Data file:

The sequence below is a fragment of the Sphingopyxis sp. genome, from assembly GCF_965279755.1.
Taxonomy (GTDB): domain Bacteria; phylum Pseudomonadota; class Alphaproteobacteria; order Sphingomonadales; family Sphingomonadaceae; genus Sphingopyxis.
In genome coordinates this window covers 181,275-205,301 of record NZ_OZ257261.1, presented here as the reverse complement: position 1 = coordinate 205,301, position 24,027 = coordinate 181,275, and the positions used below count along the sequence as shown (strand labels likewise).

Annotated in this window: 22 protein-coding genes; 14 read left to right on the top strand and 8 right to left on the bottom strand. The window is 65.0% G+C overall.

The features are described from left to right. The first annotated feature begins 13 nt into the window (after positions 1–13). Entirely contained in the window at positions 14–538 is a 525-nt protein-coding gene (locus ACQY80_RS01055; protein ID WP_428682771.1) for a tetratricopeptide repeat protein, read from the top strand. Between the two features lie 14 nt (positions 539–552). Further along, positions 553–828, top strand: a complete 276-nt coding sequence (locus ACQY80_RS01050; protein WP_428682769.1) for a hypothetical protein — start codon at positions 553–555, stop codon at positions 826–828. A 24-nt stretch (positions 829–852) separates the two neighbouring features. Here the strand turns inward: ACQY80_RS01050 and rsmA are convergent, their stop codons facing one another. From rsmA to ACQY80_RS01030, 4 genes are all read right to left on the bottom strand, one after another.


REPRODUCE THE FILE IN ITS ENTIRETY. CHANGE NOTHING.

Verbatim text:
The sequence below is a fragment of the Sphingopyxis sp. genome, from assembly GCF_965279755.1.
Taxonomy (GTDB): domain Bacteria; phylum Pseudomonadota; class Alphaproteobacteria; order Sphingomonadales; family Sphingomonadaceae; genus Sphingopyxis.
In genome coordinates this window covers 181,275-205,301 of record NZ_OZ257261.1, presented here as the reverse complement: position 1 = coordinate 205,301, position 24,027 = coordinate 181,275, and the positions used below count along the sequence as shown (strand labels likewise).

Annotated in this window: 22 protein-coding genes; 14 read left to right on the top strand and 8 right to left on the bottom strand. The window is 65.0% G+C overall.

The features are described from left to right. The first annotated feature begins 13 nt into the window (after positions 1–13). Entirely contained in the window at positions 14–538 is a 525-nt protein-coding gene (locus ACQY80_RS01055; protein ID WP_428682771.1) for a tetratricopeptide repeat protein, read from the top strand. Between the two features lie 14 nt (positions 539–552). Further along, positions 553–828, top strand: a complete 276-nt coding sequence (locus ACQY80_RS01050; protein WP_428682769.1) for a hypothetical protein — start codon at positions 553–555, stop codon at positions 826–828. A 24-nt stretch (positions 829–852) separates the two neighbouring features. Here the strand turns inward: ACQY80_RS01050 and rsmA are convergent, their stop codons facing one another. From rsmA to ACQY80_RS01030, 4 genes are all read right to left on the bottom strand, one after another.